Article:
Find detailed information about Feinberg's MD curriculum via the Education site.
How is the Feinberg curriculum structured?
When do Feinberg students begin working with patients and learning clinical skills?
From the beginning of Phase 1 — the first 20 months of Feinberg’s medical school curriculum — all students spend one half day every other week learning and practicing clinical skills.
What is an Education-Centered Medical Home?
Why do Feinberg students spend less time in lecture than students at other schools?
The philosophy at Feinberg favors active and inquiry-driven learning over the more passive learning style typical of the large lecture-hall format. Students spend much of their contact hours in small-group sessions, especially Problem-Based Learning, Health & Society and Professional Development.
What is the success rate of Feinberg medical students’ performance on the national boards?
What is the retention rate?
Can a medical student take courses at other Northwestern schools?
Can I apply to both the traditional MD program and the MD/PhD Medical Scientist Training Program?
Who advises students at Feinberg? Are there faculty advisers?
Advising and mentoring is an important part of the Feinberg experience. You will have multiple faculty mentors throughout your 4 years. Through our college structure, during the M1 year, each student is assigned to a "college," which is headed by a faculty mentor. Under the leadership of this mentor, approximately 20 students develop trust and help one another learn and adapt to the culture of medicine. Through participation in the Area of Scholarly Concentration, you will be assigned a faculty advisor who will help guide you during your 4 years, along with self-identifying an AoSC faculty research mentor.
The majority of Feinberg faculty have an open-door policy toward advising. Most medical students identify several faculty who serve as informal mentors during their years at Feinberg.
During the third year, students pick a clinical faculty member who serves as a personal career adviser, providing guidance through the selection of a specialty and residency program application. Each medical specialty department has assigned a faculty member to serve as a career advising coordinator. Specialty coordinators assign advisers from their departments to those students seeking career advice and guidance in that particular field. Students are encouraged to contact the specialty area career advising coordinator directly to request an adviser. See the list of specialty areas and advisers at Feinberg.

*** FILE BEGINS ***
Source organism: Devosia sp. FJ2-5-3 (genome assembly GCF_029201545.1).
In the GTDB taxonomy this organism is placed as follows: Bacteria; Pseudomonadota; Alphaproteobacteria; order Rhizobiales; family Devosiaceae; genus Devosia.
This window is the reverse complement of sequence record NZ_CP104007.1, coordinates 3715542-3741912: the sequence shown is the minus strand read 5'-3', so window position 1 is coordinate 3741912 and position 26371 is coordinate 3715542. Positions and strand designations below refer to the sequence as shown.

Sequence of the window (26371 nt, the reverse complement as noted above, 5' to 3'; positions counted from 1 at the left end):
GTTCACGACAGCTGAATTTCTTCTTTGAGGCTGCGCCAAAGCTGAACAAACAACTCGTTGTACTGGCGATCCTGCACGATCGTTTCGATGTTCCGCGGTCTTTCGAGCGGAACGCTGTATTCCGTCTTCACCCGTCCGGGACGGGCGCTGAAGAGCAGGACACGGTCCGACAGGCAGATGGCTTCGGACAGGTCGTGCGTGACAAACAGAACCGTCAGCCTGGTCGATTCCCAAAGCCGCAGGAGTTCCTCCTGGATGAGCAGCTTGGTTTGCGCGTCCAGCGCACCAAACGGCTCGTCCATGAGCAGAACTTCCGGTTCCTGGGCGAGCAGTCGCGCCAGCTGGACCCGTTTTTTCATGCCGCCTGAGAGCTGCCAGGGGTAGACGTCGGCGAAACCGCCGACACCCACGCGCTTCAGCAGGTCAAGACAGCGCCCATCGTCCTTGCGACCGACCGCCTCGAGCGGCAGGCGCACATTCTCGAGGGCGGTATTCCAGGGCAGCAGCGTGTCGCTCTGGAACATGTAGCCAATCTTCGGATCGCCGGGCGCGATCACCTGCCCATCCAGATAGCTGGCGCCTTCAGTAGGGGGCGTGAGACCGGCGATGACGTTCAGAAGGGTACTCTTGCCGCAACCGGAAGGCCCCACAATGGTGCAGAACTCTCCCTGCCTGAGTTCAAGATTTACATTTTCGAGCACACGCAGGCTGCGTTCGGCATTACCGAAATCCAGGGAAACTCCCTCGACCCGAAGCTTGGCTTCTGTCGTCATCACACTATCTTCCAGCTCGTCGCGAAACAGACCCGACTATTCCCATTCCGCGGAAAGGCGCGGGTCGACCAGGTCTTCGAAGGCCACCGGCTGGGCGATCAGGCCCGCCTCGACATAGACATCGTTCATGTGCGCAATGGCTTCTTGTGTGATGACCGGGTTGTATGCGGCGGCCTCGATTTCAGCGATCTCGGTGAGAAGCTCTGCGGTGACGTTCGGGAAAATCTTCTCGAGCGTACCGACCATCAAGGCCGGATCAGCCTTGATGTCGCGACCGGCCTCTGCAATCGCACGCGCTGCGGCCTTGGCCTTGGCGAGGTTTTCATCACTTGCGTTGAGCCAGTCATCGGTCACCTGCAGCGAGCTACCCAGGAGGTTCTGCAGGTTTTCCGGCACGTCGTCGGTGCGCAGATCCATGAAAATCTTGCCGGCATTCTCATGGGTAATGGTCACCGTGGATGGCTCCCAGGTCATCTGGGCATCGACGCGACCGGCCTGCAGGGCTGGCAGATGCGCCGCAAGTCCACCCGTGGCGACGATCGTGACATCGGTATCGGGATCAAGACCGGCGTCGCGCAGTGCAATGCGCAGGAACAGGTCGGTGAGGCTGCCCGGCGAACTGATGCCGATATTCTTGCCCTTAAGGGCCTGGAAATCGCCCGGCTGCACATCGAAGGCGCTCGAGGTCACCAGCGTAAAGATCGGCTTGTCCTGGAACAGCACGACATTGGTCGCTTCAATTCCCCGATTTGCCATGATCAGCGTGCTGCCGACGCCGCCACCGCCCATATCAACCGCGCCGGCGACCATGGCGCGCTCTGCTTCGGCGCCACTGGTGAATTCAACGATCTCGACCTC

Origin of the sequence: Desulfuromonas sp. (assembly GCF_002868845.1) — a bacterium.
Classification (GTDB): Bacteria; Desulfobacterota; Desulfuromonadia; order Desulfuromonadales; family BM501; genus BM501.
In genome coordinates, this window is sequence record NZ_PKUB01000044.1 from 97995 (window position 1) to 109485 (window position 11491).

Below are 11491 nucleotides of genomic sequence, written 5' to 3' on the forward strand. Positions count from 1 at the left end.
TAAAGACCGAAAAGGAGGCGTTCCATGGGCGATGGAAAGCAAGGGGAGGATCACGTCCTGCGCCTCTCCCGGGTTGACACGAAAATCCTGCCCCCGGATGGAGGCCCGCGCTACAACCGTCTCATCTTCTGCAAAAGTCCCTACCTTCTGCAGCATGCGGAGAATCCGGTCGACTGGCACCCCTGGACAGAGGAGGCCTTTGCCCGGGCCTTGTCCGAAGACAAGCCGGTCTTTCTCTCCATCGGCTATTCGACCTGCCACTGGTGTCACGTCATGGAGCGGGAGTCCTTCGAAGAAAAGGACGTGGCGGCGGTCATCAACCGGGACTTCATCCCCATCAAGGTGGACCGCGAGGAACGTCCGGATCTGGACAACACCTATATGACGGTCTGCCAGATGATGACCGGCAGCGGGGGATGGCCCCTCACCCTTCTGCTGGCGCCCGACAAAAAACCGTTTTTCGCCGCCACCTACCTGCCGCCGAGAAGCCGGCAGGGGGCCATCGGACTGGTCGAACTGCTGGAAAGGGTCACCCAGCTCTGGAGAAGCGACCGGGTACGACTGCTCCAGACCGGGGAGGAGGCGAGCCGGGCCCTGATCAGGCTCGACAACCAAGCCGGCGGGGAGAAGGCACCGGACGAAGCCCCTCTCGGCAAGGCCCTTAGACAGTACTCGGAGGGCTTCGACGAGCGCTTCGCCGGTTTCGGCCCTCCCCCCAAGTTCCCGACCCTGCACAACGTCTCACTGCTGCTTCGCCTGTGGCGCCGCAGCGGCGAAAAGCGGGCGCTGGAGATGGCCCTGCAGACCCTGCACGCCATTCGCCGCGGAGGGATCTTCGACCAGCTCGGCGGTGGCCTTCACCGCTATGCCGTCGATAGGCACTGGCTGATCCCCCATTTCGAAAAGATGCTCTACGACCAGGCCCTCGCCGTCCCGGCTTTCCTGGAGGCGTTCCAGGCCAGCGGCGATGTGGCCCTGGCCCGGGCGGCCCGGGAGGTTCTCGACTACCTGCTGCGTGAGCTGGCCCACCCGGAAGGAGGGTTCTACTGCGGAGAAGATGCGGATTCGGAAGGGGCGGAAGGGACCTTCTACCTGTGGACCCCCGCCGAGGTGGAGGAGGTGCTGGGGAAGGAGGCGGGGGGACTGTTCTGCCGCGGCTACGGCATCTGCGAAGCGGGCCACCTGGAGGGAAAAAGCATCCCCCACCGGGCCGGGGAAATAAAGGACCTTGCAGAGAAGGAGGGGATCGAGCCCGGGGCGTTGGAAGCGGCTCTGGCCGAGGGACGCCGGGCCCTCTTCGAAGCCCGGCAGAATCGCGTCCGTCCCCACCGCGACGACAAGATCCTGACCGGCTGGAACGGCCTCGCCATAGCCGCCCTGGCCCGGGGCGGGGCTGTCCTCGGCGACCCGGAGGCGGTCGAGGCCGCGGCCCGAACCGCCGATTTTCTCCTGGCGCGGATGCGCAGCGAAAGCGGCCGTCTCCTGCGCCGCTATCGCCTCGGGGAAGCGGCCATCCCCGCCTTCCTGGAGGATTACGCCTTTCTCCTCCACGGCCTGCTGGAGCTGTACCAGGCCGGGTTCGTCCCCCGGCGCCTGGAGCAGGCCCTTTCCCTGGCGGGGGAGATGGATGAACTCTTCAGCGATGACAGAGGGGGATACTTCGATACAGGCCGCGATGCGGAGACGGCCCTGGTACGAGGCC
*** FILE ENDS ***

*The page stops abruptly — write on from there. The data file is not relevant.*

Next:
Finally, the Associate Dean for Student Affairs, the Assistant Director of Student Affairs and the Director of Academic Success oversee the academic and career advising activities for Feinberg medical students.
What is the purpose of a research experience for medical students at Feinberg?
The Feinberg curriculum is designed to function best for students who are inquisitive and inquiry-driven. Participating in original research is one way of encouraging this quality. Many of our students seek careers in academic medicine and will use their experience as student scientists to clarify their career plans.
Feinberg students participate in research through the Area of Scholarly Concentration, performing a highly mentored project that culminates with the writing of a thesis or a peer-reviewed publication.
What is the Area of Scholarly Concentration?
Information on the Area of Scholarly Concentration component of our curriculum is available via the MD Education site.
How is medical student progress assessed at Feinberg?
Feinberg assessments are competency based and aligned with learning objectives within each module and clerkship. Methods of assessment may include multiple-choice exams, oral exams, OSCEs, practical exams and multi-source performance evaluations.
Are dual-degree programs available? Are joint-degree programs available?
The Feinberg School of Medicine offers three dual-degrees master's programs that can be pursued over the course of the traditional four-year MD curriculum. These include: Master's in Public Health (MD/MPH), a master's in Medical Humanities & Bioethics (MD/MA) and a master's in Healthcare Quality & Patient Safety (MD/MS) that are offered part-time and are completely integrated into the Feinberg curriculum. This makes it possible to pursue expertise in these important areas, leading to an even broader base of experience and medical knowledge.
The MD/MPH degree is an integrated medical and public health program for medical students. The part-time program consists of evening classes offered on the Chicago campus. Required coursework is included from the following disciplines: behavioral science, epidemiology, environmental health and healthcare management. Electives are offered in epidemiology and biostatistics, public health issues in the community, global health, public health law and research methodology. Students gain field experience during a project with a public health or community agency and are also required to do a public health project as their area of scholarly concentration, with both a paper and a podium presentation.
The Medical Humanities & Bioethics Program (MD/MA) offers a Master of Arts degree examining medicine and its ethics through various academic disciplines. Students attend lectures and classes offering cultural, philosophical, legal, literary and historical insight on the field of medicine. The program provides a rigorous master's-level education that aims to give students a richer view of medicine. Graduates will be able to use their multidisciplinary knowledge and skills in teaching, advising and ethical decision-making.